Critics of Tesla say the main reason investors buy its stock is because they like the company’s story. So what would it take for the company’s story to fall apart? At the Virtual Fraud Fest at the Berkeley Center for Law and Business, experts discussed Tesla CEO Elon Musk and his refusal to answer questions from critics and the press. They also talked about how Tesla shapes the narrative about itself.
Battery problem at Tesla
Tesla stock is approaching $1,000 again today, rising alongside stock indices today. The Tesla story is going strong despite last week's article from Linette Lopez of Business Insider indicating that the company knew about a design flaw with the Model S battery in 2012 but didn't fix it.
She briefly discussed the article during the Virtual Fraud Fest. Leaked emails from 2012 indicate that Tesla knew about a flaw with the Model S battery that could result in fires and breakdowns. However, it continued to sell the cars despite that flaw. She said it isn't clear when the company fixed the flaw, which could cause leaks in the battery.
Lopez explained that the issue was the cooling mechanism, and two different third-party companies identified the problem. She said IMR Test Labs tested the cooling mechanism in 2012 and found that the "end fittings on the cooling coils didn't meet chemical requirements for a regulation strength aluminum alloy."
Even though the company received the report, it kept pushing cars out of the factory, delivering over 250 Model S sedans in the third quarter of 2012. The part was tested by Exponent in August 2012 and found to have tiny pinholes that could cause coolant leaks. Lopez said Tesla continued to see coils that were leaking in various production stages through the end of that year, according to internal documents.
Problems with Tesla vehicles continue
Lopez noted during the Virtual Fraud Fest panel that Tesla is now selling the Model Y, and customers are reporting problems with the vehicles fresh off the assembly line. This isn't a new issue. Many of the problems are the same issues that have been reported with previous Tesla vehicles. It's interesting that the Tesla story remains as strong as ever even though the company keeps promising to fix the issues but fails to do so.
"The argument for Elon Musk has always been, he's going to get better, he's going to get more organized to manufacturing, you know, it's going to get more together, they're going to be better at designing these things…" she said during the panel. "But what I know from my reporting, that was just published, it's not getting better. The same problems that we're seeing with the Model S, we're seeing with the Model Y, from stupid little paint problems and problems with, you know, very obvious problems that most big car manufacturers would never make. But it makes you wonder what's under the hood."
Shaping the Elon Musk/Tesla story
Lopez said it took her almost two years to find sources who could corroborate the story she published last week. She emphasized that Tesla stock is a story.
"Elon Musk has had a firm grasp on that story," she said. "And his grasp has changed over the past year. And it changed because he no longer really interacts with the press in any way that could jeopardize his story. He doesn't answer our questions. He doesn't answer our emails, there really is no textbook press team."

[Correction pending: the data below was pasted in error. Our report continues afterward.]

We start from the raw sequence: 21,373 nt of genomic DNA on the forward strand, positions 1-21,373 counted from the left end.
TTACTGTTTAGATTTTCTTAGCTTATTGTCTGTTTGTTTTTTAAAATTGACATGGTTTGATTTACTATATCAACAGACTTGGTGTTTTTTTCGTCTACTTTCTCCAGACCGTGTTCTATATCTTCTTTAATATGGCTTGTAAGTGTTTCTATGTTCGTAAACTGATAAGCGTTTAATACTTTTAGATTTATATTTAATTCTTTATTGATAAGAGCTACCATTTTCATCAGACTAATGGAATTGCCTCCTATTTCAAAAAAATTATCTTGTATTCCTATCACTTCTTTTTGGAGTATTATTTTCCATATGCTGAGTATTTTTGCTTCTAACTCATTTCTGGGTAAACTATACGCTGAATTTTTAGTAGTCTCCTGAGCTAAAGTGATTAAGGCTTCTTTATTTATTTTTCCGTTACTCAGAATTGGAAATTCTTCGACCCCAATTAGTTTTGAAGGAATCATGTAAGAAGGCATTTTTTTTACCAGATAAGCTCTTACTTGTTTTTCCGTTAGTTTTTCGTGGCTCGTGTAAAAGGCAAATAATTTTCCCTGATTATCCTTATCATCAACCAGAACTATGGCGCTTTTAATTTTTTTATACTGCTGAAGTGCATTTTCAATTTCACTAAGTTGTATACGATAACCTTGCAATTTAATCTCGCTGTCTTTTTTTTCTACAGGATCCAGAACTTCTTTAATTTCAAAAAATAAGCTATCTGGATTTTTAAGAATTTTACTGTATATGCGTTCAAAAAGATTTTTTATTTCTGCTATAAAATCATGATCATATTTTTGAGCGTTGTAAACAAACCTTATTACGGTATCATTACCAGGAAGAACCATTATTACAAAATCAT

Lopez said the company releases communication but doesn't respond to questions from reporters. She believes Tesla figured out that the better way to deal with the press is to just make them constantly second-guess whether Musk is telling the truth. She also believes that Tesla has realized that if no one is going to force it to be responsible to the public, then they don't have to be.
Covering up SolarCity's failure
Litigator Randy Baron also participated in the panel about Tesla at the Virtual Fraud Fest. He will soon by litigating a case brought against Tesla over its acquisition of SolarCity. He reminded listeners of the three-sided pyramid showed years ago which had Tesla, SpaceX and SolarCity on it.
Baron said Musk probably would've said that if one of the companies fails, then they all fail, so instead of allowing SolarCity to fail, he had Tesla buy it. He said Tesla stock supports the story Musk can tell.
"So even though SolarCity did fail, it was able to sort of be this drop this drop of ink in this ocean that he's able to cover up, and that's sort of what Elan musk does," Baron said.
He noted that Musk doesn't talk about SolarCity anymore and that the business has "pretty much gone away."
Elon Musk and the narrative for Tesla's story
Baron also pointed to the way Musk treats those who ask difficult questions that could impact the Tesla story.
"When you look at how he talks to analysts, and, you know, when he sort of turned from being a Silicon Valley whiz kid, to actually business analysts starting to ask him hard questions, he just got mad at them and started insulting them," Baron said. "And he wouldn't answer the questions as to, you know, what their, what their margins were, what their likelihood of success was, what the business plan was, so I think that really is the story of Elon Musk, which is, you know, I am selling this dream and telling you, this is the hardest dream anyone's done, and I'm going to do it, and people keep believing them."
Lopez was asked whether Musk and Tesla manipulate the press, and she said the way he acts aggressively and retaliates against people is all about controlling the narrative. She added that it's suspect to anyone who follows the business would that someone would behave the way he does.
She also said there are two ways to interpret his behavior. One is that he's simply very passionate about what he does. The other is that he has something to hide and is defending himself.
This post first appeared on ValueWalk Premium.